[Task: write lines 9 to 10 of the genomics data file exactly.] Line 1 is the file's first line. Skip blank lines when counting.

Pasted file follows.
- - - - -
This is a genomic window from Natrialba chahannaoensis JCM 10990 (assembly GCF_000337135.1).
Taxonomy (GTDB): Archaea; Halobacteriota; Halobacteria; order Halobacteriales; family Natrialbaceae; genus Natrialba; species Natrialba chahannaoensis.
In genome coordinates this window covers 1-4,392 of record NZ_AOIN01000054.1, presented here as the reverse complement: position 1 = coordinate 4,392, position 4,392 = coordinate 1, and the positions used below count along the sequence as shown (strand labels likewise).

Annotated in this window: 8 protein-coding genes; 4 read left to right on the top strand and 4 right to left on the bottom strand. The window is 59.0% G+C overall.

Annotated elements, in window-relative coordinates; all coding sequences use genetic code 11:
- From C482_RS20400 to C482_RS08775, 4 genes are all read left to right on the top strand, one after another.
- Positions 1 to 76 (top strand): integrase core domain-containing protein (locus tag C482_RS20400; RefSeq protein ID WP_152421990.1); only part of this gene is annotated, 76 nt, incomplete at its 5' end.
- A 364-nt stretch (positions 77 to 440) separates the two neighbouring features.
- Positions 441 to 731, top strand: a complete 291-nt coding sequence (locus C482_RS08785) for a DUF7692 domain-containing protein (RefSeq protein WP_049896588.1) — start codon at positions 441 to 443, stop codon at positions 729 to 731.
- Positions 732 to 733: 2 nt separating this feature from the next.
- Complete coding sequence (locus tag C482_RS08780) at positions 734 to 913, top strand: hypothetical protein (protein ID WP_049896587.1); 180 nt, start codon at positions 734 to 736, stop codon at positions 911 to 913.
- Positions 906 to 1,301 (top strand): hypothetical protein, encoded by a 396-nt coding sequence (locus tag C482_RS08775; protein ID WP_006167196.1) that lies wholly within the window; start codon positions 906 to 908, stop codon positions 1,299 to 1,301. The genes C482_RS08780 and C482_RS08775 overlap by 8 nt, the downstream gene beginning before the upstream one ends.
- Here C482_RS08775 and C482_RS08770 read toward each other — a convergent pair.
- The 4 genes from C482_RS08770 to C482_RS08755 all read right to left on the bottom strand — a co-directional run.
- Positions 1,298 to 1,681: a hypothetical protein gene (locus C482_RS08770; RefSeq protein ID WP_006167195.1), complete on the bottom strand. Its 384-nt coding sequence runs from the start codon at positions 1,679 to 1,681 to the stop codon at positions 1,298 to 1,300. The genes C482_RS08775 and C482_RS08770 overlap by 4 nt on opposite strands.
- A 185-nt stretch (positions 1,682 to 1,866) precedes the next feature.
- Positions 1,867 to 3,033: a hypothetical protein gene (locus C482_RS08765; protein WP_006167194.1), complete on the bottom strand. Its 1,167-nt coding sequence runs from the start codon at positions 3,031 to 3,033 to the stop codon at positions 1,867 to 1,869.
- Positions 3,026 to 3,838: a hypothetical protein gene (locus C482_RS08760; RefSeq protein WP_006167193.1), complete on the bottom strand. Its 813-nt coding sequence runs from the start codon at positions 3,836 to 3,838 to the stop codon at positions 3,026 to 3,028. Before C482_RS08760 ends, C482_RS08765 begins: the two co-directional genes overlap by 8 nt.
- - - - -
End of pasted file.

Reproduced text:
- Positions 441 to 731, top strand: a complete 291-nt coding sequence (locus C482_RS08785) for a DUF7692 domain-containing protein (RefSeq protein WP_049896588.1) — start codon at positions 441 to 443, stop codon at positions 729 to 731.
- Positions 732 to 733: 2 nt separating this feature from the next.